The Final Results Are UP
It’s been a couple weeks since we started annual milkweed seeds and it’s time to report this season’s results. If you haven’t read parts 1 and 2 of this seed starting journey, click the links below to start from the seedy beginning:
Starting Seeds Inside II (Discover My Secret for Lightning Fast Seed Germination)
- 8 new Gomphocarpus physocarpus (balloon plant) seedlings. The balloon plant seeds in the smallest container germinated first….probably because thewarmed the soil faster in a small container.
- 3 Giant milkweed seeds soaked overnight in water germinated…our first ever giant milkweed seedlings.
- None of the unsoaked giant milkweed seeds germinated…hoping they will with more time. Soak your annual milkweed seeds!
- Next time, I’ll use smaller containers or seed starting trays to enhance heat effect (not gallon milk jugs).
- Sprayed seedlings with hydrogen peroxide mixture I’ve been using on overwintering plants. Plants seem to respond well to h2o2!
- Satisfied with these results…just not sure where I’m going to put all the balloon plant milkweed, since we already have 3 large plants.
- Will update this section with any further developments
Results & Comments
First off, I’d like to report that there was a previous error in this post. The milkweed species below is Gomphocarus Physocarpus, commonly known as balloon plant. I’m leaving this here to show you how well my seed starting technique worked for this species:
Here are some ‘mixed’ results on a few different milkweed species:
1. SWAN SONG: I started swan milkweed seeds (Gomphocarpus physocarpus) that I purchased online. I enjoyed great success and all 7 of my plants eclipsed 7 feet! In the fall, I was able to harvest seeds from them to use for this season. Here are the final results from my gathered seeds:
- 10 seeds planted
- first seed germinated after 4 days
- 100% germination
I’m happy I collected seeds last fall. It certainly paid off this season, and those seeds should be viable for years to come!
Sad Seeds ☹️
Once again, when I opened the package of my Calotropis gigantea seeds and was appalled by the condition of the seeds. They seemed small and they looked old and brittle. My first reaction was to toss them but realized my gardening predictions had been wrong before so I planted…0% germination rate again.
Here are the sad results from a couple of seasons ago:
2. TARNISHED CROWN: Calotropis gigantea (crown plant) is a giant milkweed variety with lots of thick leaves for monarch cateprillars. This is native to warm weather regions including Africa/India and commonly used by Hawaiian monarchs. None of my regular sources had these hard to find milkweed seeds at the time, so I took a chance on an unknown vendor.
The seeds I purchased looked old and immature (kinda like mini Benjamin Buttons), but I’d never grown them, so what did I know?:
- 16 seeds planted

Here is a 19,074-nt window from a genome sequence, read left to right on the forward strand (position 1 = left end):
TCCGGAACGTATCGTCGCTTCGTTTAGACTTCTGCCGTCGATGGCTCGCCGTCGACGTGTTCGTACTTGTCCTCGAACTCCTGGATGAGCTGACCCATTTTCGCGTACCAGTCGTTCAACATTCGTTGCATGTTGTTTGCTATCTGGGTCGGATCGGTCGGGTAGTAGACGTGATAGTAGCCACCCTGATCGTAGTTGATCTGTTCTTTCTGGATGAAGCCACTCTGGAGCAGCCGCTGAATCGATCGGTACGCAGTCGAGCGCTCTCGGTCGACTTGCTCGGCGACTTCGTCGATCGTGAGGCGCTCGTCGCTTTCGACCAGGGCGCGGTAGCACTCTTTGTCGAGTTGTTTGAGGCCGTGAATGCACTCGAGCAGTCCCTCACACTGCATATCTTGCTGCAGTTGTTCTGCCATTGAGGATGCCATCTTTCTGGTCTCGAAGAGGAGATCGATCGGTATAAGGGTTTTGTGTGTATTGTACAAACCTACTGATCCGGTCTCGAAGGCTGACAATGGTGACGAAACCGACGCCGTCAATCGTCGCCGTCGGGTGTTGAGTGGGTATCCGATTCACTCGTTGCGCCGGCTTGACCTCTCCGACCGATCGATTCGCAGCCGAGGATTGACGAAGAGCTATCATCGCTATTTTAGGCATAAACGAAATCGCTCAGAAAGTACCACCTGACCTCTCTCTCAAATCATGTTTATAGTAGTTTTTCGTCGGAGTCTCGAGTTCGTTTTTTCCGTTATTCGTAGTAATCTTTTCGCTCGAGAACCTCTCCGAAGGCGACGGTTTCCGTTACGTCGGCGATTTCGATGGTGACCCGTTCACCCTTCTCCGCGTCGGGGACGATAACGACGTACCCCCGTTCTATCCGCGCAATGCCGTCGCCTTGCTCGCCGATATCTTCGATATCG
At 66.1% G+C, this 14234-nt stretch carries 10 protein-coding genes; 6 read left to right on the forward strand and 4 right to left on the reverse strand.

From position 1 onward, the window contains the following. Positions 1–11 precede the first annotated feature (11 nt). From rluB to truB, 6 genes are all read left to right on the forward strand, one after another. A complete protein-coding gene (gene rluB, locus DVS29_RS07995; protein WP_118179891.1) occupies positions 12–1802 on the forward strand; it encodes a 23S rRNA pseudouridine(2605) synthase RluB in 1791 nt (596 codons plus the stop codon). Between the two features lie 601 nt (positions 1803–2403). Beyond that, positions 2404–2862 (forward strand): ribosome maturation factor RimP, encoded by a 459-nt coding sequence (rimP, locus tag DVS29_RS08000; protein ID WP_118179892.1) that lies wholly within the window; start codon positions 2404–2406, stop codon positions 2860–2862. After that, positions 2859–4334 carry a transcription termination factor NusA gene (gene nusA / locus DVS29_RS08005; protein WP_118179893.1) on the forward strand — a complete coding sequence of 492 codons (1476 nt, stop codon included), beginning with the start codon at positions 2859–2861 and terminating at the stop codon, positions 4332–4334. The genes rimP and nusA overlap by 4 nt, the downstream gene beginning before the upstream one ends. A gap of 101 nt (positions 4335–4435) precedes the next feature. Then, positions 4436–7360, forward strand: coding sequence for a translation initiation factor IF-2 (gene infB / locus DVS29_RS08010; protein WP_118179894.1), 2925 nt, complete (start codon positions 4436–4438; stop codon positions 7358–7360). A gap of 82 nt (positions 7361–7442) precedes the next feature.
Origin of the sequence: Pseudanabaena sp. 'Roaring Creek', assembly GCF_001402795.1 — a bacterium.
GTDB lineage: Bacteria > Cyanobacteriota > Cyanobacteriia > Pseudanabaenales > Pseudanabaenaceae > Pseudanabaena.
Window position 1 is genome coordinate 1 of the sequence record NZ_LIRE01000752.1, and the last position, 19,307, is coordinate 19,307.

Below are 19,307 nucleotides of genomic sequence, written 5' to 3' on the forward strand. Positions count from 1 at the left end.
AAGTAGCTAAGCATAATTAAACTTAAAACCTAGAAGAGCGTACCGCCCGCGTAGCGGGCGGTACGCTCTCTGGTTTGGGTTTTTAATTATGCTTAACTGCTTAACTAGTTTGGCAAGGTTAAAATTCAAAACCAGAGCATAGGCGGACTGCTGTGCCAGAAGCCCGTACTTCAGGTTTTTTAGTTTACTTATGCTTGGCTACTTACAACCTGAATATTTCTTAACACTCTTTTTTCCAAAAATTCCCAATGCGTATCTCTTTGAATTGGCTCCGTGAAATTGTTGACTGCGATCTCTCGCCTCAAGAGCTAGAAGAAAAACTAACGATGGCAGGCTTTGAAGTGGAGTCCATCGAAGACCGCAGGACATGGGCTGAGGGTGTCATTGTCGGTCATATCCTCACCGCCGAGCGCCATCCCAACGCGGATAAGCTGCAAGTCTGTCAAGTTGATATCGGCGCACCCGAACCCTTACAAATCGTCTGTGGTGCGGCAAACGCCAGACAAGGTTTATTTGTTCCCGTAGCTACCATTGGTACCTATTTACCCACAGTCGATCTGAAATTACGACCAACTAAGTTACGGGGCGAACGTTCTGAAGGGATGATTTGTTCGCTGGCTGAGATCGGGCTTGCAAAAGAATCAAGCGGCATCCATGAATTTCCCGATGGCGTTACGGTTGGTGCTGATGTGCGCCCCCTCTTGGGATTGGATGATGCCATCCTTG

- first seed germinated after 5 days
- less than 1% germination
- I started the remaining seeds yesterday…hoping I can salvage 2-3 plants for the season out of 50 seeds
I’m very disappointed with these results, but I’m more disappointed that this company is ripping off the gardening community with subpar seeds. If you are thinking of buying milkweed seeds or plants, check out my list of reputable online vendors. (This company won’t be making that list anytime soon.)
Our procera seed starting was very successful in past seasons:
3. TREE OF LIFE: When I was researching sources for buying giant milkweed, I came across a similar species of milkweed I had never heard of before. The milkweed tree (Calotropis procera) is also native to Africa but a rare find across North America. I decided to give procera a try since it’s reported be both a host and nectar plant for monarchs, but would these seeds be as disappointing as the last?:
- 10 seeds planted
- first seed germinated after 5 days
- 100% germination rate
More Starting Milkweed Seeds Inside Results
4. The REAL Swan Milkweed:
For the first time, we started Gomphocarpus fruticosus (swan milkweed) this season. These plants are similar to the balloon plant mentioned above, but they have a shorter, bushier growth habit.
I receive these seeds as a gift and am not sure how old they are. Only 6 total of 15 seeds germinated, but the seedlings look healthy so far. Unless these seeds require different treatment than their balloon plant brother, I’m guessing the seeds might be a few years old.
The One you can Count On?
5. Tropical Milkweed:
The only seeds with a high germination rate were the tropical milkweed seeds. I had harvested the seeds from our garden in 2012 so I was hopeful they would still be viable. Below is one of the milkweed seedlings on what looks to be a tropical island, but the sand is just an added layer of protection against fungus gnats…
Tropical Milkweed, Balloon Plant, and Calotropis Procera all have high germination rates using the germination techniques outlined in this 3-post series.
In the years of seed starting since these first experiments, I’m happy to report it’s easier to find viable seeds of some of these lesser know varieties. The milkweed movement continues to grow which brings home to the struggling monarch population….grow milkweed! ? ??
With over 100 species of North American milkweed, each year brings opportunity for new growth…and more monarchs! While native milkweed species are the cornerstone for a successful butterfly garden, you’ll benefit more from starting annual milkweeds indoors since they need to flower and seed in one season.